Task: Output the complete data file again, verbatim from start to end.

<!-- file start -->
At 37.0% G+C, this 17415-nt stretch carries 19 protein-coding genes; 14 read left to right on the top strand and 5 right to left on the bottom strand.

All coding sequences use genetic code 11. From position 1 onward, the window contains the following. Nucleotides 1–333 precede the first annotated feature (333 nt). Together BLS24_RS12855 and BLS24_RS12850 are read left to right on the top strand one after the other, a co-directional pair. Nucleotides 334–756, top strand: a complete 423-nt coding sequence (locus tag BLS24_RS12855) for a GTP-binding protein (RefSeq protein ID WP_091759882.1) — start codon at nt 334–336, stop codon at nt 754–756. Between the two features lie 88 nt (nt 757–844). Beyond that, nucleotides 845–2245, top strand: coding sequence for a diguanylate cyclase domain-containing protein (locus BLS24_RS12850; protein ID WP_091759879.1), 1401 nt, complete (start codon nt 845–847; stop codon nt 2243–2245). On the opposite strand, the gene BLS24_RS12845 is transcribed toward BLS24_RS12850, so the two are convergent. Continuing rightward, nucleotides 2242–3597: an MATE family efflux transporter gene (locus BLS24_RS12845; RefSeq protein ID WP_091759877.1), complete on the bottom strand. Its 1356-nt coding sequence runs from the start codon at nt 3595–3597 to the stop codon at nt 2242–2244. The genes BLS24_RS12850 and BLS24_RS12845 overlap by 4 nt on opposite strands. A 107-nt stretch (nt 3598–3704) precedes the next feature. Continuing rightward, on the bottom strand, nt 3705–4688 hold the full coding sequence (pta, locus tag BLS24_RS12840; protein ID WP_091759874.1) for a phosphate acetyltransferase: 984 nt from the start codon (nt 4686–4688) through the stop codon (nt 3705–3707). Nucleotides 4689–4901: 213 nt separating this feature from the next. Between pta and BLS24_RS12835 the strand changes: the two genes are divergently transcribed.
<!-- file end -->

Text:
At 37.0% G+C, this 17415-nt stretch carries 19 protein-coding genes; 14 read left to right on the top strand and 5 right to left on the bottom strand.

All coding sequences use genetic code 11. From position 1 onward, the window contains the following. Nucleotides 1–333 precede the first annotated feature (333 nt). Together BLS24_RS12855 and BLS24_RS12850 are read left to right on the top strand one after the other, a co-directional pair. Nucleotides 334–756, top strand: a complete 423-nt coding sequence (locus tag BLS24_RS12855) for a GTP-binding protein (RefSeq protein ID WP_091759882.1) — start codon at nt 334–336, stop codon at nt 754–756. Between the two features lie 88 nt (nt 757–844). Beyond that, nucleotides 845–2245, top strand: coding sequence for a diguanylate cyclase domain-containing protein (locus BLS24_RS12850; protein ID WP_091759879.1), 1401 nt, complete (start codon nt 845–847; stop codon nt 2243–2245). On the opposite strand, the gene BLS24_RS12845 is transcribed toward BLS24_RS12850, so the two are convergent. Continuing rightward, nucleotides 2242–3597: an MATE family efflux transporter gene (locus BLS24_RS12845; RefSeq protein ID WP_091759877.1), complete on the bottom strand. Its 1356-nt coding sequence runs from the start codon at nt 3595–3597 to the stop codon at nt 2242–2244. The genes BLS24_RS12850 and BLS24_RS12845 overlap by 4 nt on opposite strands. A 107-nt stretch (nt 3598–3704) precedes the next feature. Continuing rightward, on the bottom strand, nt 3705–4688 hold the full coding sequence (pta, locus tag BLS24_RS12840; protein ID WP_091759874.1) for a phosphate acetyltransferase: 984 nt from the start codon (nt 4686–4688) through the stop codon (nt 3705–3707). Nucleotides 4689–4901: 213 nt separating this feature from the next. Between pta and BLS24_RS12835 the strand changes: the two genes are divergently transcribed.